In Violet-M-Goode

In Violet

The kitchen lightbulb shatters above our heads. The filament burns red and fizzles to nothing. It is an explosion from light to black. We breathe hard in the aftermath, check each other for broken glass and he says to me, I can’t be here anymore.


Chicago-Read is still another five minutes away. I drive. In the passenger seat, his eyes are closed. The orange lit streets dissolve into the November night.

The radio plays, “With Or Without You”, his secret favorite song. It pulses in my fingertips. He says, don’t turn it off, and Bono sings that he can’t live.

I close my hand on his thigh and squeeze. Even through his jeans, he sears me.


The polished hospital floor reflects the fluorescent tubes and my headache throbs. It smells here of antiseptic and humanness.

At the front counter, I give his name, date of birth, psychiatrist. He stands beside me, carries his overnight bag. We could be checking into a hotel.

“I know it’s late,” I say to the nurse.

“Makes no difference here,” she says.

“24/7 service, right ma’am?” he says.

The nurse eyes him. “Right.”

A vent above us gushes arctic, stale air. He shivers inside his coat.


He is Every Man. His voice used for radio and television ads about male impotence, alcoholism, testicular cancer, bankruptcy, depression, suicide. He told his agent he needed two weeks off and had to battle for the time.


In his hospital ward, I kiss his lips and they are dry. He is already a patient. He says, go now please go, and shuffles to the bathroom, decades older.

In the parking lot, I cannot find our car. If he were here, he’d remember where we left it. The top level is empty. I move to the edge and before me the city shimmers and fizzes golden, silver, endless. The metal balustrade is perfectly scalable. I whisper-sing “Amazing Grace” and snag on wretch.

A plane roars overhead, low. It approaches O’Hare, certain, with calculated speed and angle of descent. Landing lights shine bright white. Wheels unfold from its belly.


Sunday morning. The tulips he bought are now overblown. Their violet petals fade, wilt and fall to our kitchen table, until only the gold-black stamens remain. Violet is the color of remembering him years after he’s gone. A petal drops and it is loud.


From the hospital, he phones, says, there is too much light here.

I say, it’s alright it’s alright it’s alright.

And it isn’t, I know.


Sunday afternoon, four p.m. The bleak-desperate-what-am-I-doing-with-my-life hour. I visit Barnes & Noble, sip full sugar Coke. My footsteps sound the word, dis-con-so-late. My high school students walk like this, weighed, shackled. Ir-re-deem-a-ble.

I spin the display of postcards and here is, “The Threatened Swan”, dated 1650, by Jan Asselijn. The swan’s wings are outstretched, luminous. It defends its nest of eggs against a stealthy black dog. The swan’s neck is arched, its beak open on a hiss. Feathers fly from its wings.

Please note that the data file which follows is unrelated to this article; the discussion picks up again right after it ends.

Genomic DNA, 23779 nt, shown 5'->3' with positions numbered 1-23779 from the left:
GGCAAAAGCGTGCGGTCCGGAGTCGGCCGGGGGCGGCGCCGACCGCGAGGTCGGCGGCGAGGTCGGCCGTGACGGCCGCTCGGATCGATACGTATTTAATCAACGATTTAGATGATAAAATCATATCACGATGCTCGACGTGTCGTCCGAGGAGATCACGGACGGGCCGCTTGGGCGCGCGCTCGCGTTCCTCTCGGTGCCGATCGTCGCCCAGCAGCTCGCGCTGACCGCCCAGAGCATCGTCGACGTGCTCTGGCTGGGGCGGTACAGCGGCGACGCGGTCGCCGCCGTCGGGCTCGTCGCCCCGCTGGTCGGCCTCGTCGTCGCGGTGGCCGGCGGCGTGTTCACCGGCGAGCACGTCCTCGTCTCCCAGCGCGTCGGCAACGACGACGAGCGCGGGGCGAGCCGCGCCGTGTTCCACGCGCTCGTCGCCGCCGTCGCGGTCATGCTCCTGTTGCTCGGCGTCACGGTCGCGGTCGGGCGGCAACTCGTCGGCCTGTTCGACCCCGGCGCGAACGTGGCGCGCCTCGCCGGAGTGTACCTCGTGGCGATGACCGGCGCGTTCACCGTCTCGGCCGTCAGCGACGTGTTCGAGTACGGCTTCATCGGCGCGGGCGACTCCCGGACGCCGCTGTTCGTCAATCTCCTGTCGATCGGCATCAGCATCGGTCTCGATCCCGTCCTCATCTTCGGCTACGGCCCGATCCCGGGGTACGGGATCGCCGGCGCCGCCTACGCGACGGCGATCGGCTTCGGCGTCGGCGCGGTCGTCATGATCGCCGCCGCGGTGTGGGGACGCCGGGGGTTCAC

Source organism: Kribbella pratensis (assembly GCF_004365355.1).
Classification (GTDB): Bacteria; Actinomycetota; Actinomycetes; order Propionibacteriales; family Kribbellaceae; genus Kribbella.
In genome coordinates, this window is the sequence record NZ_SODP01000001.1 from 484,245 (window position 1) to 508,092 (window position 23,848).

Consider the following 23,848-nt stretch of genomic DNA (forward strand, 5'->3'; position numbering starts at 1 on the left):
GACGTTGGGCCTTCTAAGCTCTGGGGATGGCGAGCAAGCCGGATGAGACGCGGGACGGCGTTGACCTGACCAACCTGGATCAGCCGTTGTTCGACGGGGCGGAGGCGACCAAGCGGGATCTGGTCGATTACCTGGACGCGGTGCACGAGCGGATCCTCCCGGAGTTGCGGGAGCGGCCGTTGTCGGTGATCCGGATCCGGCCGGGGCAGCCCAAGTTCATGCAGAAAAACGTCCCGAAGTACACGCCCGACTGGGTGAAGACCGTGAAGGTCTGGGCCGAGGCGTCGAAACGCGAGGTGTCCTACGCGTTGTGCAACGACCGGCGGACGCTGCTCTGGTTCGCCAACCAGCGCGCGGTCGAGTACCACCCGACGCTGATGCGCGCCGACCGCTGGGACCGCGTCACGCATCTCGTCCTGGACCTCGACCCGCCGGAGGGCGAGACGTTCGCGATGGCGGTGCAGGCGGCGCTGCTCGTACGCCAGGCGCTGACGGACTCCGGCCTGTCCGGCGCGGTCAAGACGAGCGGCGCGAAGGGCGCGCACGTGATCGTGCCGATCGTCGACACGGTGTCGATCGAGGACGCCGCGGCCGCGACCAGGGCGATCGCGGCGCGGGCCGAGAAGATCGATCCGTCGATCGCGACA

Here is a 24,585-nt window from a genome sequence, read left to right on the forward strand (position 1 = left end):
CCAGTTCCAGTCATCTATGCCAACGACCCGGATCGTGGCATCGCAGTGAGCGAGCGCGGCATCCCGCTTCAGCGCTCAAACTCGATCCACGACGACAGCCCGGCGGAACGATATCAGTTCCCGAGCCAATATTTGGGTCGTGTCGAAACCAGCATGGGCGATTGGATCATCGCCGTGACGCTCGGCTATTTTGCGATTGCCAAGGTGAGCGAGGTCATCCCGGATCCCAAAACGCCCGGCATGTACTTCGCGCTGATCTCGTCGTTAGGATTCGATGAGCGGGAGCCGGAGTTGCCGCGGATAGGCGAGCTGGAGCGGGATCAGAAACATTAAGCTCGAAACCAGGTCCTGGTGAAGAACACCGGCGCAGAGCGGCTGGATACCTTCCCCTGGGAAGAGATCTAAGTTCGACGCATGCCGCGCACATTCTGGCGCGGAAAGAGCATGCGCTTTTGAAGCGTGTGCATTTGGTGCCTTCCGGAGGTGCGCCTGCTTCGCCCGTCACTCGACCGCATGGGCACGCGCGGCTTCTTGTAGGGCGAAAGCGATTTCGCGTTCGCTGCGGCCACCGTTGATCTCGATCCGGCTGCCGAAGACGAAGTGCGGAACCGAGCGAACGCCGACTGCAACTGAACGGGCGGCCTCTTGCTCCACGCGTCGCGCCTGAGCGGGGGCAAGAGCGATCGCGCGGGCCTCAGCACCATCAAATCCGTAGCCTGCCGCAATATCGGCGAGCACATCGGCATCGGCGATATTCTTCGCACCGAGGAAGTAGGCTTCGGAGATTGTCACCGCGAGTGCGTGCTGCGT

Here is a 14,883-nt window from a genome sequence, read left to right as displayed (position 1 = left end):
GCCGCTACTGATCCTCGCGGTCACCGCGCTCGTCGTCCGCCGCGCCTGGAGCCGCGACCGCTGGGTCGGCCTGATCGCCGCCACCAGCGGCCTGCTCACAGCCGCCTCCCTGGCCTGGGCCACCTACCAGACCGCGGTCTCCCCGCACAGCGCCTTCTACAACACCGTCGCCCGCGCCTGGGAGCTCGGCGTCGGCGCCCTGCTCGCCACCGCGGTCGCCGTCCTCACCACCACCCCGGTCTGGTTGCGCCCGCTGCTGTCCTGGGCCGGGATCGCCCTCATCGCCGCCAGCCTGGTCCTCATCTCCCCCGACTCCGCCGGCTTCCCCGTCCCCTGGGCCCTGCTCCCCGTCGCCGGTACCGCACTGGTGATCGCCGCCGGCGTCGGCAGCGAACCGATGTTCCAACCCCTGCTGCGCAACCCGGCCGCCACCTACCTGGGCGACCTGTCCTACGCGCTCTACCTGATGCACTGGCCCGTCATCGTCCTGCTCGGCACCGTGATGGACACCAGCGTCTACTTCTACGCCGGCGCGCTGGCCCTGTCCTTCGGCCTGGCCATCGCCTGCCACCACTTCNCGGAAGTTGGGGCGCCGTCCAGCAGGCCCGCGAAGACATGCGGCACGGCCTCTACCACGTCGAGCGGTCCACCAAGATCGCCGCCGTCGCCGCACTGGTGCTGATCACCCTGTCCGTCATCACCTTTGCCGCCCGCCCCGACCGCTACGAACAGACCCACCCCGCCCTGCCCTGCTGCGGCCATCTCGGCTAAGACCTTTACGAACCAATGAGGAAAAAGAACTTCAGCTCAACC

I buy the postcard, pin it to our fridge.


He calls me, says, I cannot hear my voice.

I say, I can hear you, honey.


Over radio and television, he tells me where to find help. He provides phone numbers, websites, tells me I am not alone.


We swim in green water in my dream, inside a deep cold pond. Gray wavy shadows fall on us. We are wholly submerged, suspended.

I wake and decide we were not underwater, instead we float on the surface. We are buoyant! We cannot sink!


For the first time since he was admitted, he agrees to see me. I bring him many of everything—Snickers, Twix, Doritos, Rolling Stone, underwear, socks, T-shirts—they could be things for a teenage boy.

I bring him the red blanket from our bed. His fingers trace the wide-white stitching around the edge.

He barely looks at me.

I regret it as I say it: “I traveled for miles in an aggressive Uber and the traffic is abysmal.”

Now he looks at me and I see the boy.


We watch television, slumped in his hospital bed. Our heads rest on his pillow, the red blanket pulled to our chins. I press my face into his neck, say, I should have brought you flowers. His skin is chilled, chemicals leach. I need to take him home, to a near-scalding bath, scrub us clean, make us taste of lavender, oranges, of Italy in the sun.


I want him to give me a show, his show. The slow one. I don’t care which way it goes, whether he starts clothed or naked.


A swan in Ireland stopped traffic as it hugged warm car hoods, mourning the loss of its mate.

He says, “Why are you telling me this?”

“Okay. No more fucking stories about swans.”

“Jesus. We’re not swans.”

I take his hand. “Why do you get to choose the metaphor?”

Here is his first smile in three weeks.


Here is my apology for this life—two million germs on the bathroom floor under my knees. His fingertips touch my hair and I don’t know whether he wants more or wants me to stop.


The television scientists have nothing good to say about the world’s population or the planet.

He says, “We’re all fucked.”

“It will get better.”

“Will it?”

He drops his heavy head to my shoulder. His living brain right here, cerebral circulation delivering oxygen and nutrients.


He sleeps beside me. The nurses have not yet kicked me out. The television plays a black and white movie—The Philadelphia Story. Katharine Hepburn and James Stewart dance together in the dark garden, drunk. He holds her close, his hand spread across her shoulder blades. Their steps are nimble, graceful, as they dance slowly around the rim of the pond and they do not fall in.

Melissa Goode’s work has appeared in The Masters Review, CRAFT Literary, The Penn Review, CutBank, Paper Darts, and SmokeLong Quarterly, among others. She lives in Australia. You can find her here: and at

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